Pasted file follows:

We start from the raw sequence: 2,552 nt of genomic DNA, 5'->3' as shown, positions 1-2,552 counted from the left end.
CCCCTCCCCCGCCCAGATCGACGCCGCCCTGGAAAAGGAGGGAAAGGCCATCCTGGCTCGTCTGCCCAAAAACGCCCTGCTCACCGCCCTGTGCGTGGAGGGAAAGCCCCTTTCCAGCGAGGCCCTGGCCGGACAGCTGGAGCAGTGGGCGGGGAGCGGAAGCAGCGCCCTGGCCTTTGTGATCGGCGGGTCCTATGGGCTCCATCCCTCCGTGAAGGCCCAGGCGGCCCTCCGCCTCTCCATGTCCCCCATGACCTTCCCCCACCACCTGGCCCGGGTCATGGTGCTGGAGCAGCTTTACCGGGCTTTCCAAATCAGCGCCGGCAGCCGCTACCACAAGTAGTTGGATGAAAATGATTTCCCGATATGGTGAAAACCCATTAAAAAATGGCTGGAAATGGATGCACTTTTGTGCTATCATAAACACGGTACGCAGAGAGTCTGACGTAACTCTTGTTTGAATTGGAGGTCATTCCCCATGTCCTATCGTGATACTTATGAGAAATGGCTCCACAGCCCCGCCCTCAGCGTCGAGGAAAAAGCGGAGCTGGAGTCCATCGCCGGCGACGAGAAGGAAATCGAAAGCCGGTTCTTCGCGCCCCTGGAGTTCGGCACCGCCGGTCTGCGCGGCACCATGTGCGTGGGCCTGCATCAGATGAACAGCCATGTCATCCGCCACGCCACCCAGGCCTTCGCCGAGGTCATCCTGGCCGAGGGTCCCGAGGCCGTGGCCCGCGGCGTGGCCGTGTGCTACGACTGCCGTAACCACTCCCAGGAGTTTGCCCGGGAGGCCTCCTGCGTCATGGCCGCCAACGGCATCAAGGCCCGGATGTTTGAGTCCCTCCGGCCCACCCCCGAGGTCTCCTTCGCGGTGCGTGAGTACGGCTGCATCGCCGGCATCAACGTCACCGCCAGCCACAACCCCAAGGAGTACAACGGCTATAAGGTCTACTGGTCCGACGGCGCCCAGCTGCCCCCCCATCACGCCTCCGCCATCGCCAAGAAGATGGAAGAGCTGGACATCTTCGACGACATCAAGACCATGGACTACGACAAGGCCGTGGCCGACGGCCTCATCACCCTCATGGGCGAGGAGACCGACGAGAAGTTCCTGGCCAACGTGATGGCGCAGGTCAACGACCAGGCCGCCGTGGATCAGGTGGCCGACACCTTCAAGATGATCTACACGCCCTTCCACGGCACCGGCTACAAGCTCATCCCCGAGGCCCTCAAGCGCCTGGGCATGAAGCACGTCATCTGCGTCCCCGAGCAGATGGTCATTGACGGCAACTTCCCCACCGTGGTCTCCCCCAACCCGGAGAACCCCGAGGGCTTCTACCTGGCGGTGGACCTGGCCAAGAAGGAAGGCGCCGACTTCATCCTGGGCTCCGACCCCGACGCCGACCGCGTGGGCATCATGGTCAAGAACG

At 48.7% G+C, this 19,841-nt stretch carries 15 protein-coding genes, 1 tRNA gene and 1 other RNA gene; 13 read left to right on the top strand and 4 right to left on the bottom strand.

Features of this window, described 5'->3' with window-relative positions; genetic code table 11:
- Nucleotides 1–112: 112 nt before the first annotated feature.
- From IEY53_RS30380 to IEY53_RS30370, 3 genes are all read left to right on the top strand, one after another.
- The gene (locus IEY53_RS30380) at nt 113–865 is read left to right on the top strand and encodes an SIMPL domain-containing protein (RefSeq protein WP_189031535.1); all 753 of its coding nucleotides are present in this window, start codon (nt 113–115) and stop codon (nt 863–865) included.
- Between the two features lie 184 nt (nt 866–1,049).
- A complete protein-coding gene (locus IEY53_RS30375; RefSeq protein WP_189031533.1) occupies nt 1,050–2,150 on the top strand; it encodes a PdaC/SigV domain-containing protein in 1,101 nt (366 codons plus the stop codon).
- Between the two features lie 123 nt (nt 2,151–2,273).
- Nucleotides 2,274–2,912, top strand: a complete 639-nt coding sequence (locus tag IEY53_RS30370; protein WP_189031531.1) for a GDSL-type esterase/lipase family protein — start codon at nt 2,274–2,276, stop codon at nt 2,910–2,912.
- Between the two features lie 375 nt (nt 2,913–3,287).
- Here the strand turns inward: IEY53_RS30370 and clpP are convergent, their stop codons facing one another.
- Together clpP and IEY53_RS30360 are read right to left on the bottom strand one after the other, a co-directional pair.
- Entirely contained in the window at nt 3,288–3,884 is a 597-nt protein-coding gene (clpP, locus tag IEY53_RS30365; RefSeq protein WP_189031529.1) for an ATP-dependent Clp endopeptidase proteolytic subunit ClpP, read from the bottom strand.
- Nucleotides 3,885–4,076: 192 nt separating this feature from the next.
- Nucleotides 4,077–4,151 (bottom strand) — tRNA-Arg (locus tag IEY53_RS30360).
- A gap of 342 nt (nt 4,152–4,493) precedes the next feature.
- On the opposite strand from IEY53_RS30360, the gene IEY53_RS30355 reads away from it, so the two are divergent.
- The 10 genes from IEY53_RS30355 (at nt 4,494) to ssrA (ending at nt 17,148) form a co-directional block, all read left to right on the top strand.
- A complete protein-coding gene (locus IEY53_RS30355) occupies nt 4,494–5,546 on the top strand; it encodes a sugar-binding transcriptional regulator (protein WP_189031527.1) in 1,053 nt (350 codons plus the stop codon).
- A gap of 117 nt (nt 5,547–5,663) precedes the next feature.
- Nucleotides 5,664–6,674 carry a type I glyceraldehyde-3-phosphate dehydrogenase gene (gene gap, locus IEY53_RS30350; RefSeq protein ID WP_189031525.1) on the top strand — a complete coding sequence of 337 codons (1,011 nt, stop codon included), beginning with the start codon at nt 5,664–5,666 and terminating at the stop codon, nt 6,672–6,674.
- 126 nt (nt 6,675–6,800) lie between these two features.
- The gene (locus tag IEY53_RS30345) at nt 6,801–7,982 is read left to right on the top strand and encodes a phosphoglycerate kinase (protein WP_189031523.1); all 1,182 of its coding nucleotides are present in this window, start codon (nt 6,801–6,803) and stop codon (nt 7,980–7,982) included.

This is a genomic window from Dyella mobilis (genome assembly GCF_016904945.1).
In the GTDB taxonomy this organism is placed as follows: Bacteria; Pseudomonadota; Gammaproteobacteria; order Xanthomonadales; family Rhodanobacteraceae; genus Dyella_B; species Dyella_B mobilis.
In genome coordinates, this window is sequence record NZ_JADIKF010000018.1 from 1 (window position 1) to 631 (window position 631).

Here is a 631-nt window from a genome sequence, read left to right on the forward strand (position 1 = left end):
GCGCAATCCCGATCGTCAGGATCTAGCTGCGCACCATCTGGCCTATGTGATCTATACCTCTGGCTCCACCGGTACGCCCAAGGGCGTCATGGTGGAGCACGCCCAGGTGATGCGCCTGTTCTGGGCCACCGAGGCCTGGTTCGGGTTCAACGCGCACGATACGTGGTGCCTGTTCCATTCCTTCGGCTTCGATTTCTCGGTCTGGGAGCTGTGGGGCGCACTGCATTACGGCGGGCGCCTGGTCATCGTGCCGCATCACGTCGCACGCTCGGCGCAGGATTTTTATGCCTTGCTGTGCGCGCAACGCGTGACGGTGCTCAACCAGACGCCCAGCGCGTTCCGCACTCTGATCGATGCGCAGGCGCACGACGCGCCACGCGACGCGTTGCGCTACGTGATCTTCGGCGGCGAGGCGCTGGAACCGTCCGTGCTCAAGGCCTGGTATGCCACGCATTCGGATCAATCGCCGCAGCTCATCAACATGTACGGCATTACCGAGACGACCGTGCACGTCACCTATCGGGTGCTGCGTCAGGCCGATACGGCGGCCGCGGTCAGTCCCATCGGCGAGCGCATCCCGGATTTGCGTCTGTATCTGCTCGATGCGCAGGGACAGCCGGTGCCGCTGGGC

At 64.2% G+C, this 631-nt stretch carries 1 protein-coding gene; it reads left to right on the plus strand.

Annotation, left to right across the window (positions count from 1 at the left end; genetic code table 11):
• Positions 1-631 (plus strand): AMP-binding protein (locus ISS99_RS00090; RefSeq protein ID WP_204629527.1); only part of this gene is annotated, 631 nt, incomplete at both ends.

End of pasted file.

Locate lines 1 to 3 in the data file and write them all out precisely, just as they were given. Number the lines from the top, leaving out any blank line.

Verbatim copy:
We start from the raw sequence: 2,552 nt of genomic DNA, 5'->3' as shown, positions 1-2,552 counted from the left end.
CCCCTCCCCCGCCCAGATCGACGCCGCCCTGGAAAAGGAGGGAAAGGCCATCCTGGCTCGTCTGCCCAAAAACGCCCTGCTCACCGCCCTGTGCGTGGAGGGAAAGCCCCTTTCCAGCGAGGCCCTGGCCGGACAGCTGGAGCAGTGGGCGGGGAGCGGAAGCAGCGCCCTGGCCTTTGTGATCGGCGGGTCCTATGGGCTCCATCCCTCCGTGAAGGCCCAGGCGGCCCTCCGCCTCTCCATGTCCCCCATGACCTTCCCCCACCACCTGGCCCGGGTCATGGTGCTGGAGCAGCTTTACCGGGCTTTCCAAATCAGCGCCGGCAGCCGCTACCACAAGTAGTTGGATGAAAATGATTTCCCGATATGGTGAAAACCCATTAAAAAATGGCTGGAAATGGATGCACTTTTGTGCTATCATAAACACGGTACGCAGAGAGTCTGACGTAACTCTTGTTTGAATTGGAGGTCATTCCCCATGTCCTATCGTGATACTTATGAGAAATGGCTCCACAGCCCCGCCCTCAGCGTCGAGGAAAAAGCGGAGCTGGAGTCCATCGCCGGCGACGAGAAGGAAATCGAAAGCCGGTTCTTCGCGCCCCTGGAGTTCGGCACCGCCGGTCTGCGCGGCACCATGTGCGTGGGCCTGCATCAGATGAACAGCCATGTCATCCGCCACGCCACCCAGGCCTTCGCCGAGGTCATCCTGGCCGAGGGTCCCGAGGCCGTGGCCCGCGGCGTGGCCGTGTGCTACGACTGCCGTAACCACTCCCAGGAGTTTGCCCGGGAGGCCTCCTGCGTCATGGCCGCCAACGGCATCAAGGCCCGGATGTTTGAGTCCCTCCGGCCCACCCCCGAGGTCTCCTTCGCGGTGCGTGAGTACGGCTGCATCGCCGGCATCAACGTCACCGCCAGCCACAACCCCAAGGAGTACAACGGCTATAAGGTCTACTGGTCCGACGGCGCCCAGCTGCCCCCCCATCACGCCTCCGCCATCGCCAAGAAGATGGAAGAGCTGGACATCTTCGACGACATCAAGACCATGGACTACGACAAGGCCGTGGCCGACGGCCTCATCACCCTCATGGGCGAGGAGACCGACGAGAAGTTCCTGGCCAACGTGATGGCGCAGGTCAACGACCAGGCCGCCGTGGATCAGGTGGCCGACACCTTCAAGATGATCTACACGCCCTTCCACGGCACCGGCTACAAGCTCATCCCCGAGGCCCTCAAGCGCCTGGGCATGAAGCACGTCATCTGCGTCCCCGAGCAGATGGTCATTGACGGCAACTTCCCCACCGTGGTCTCCCCCAACCCGGAGAACCCCGAGGGCTTCTACCTGGCGGTGGACCTGGCCAAGAAGGAAGGCGCCGACTTCATCCTGGGCTCCGACCCCGACGCCGACCGCGTGGGCATCATGGTCAAGAACG

At 48.7% G+C, this 19,841-nt stretch carries 15 protein-coding genes, 1 tRNA gene and 1 other RNA gene; 13 read left to right on the top strand and 4 right to left on the bottom strand.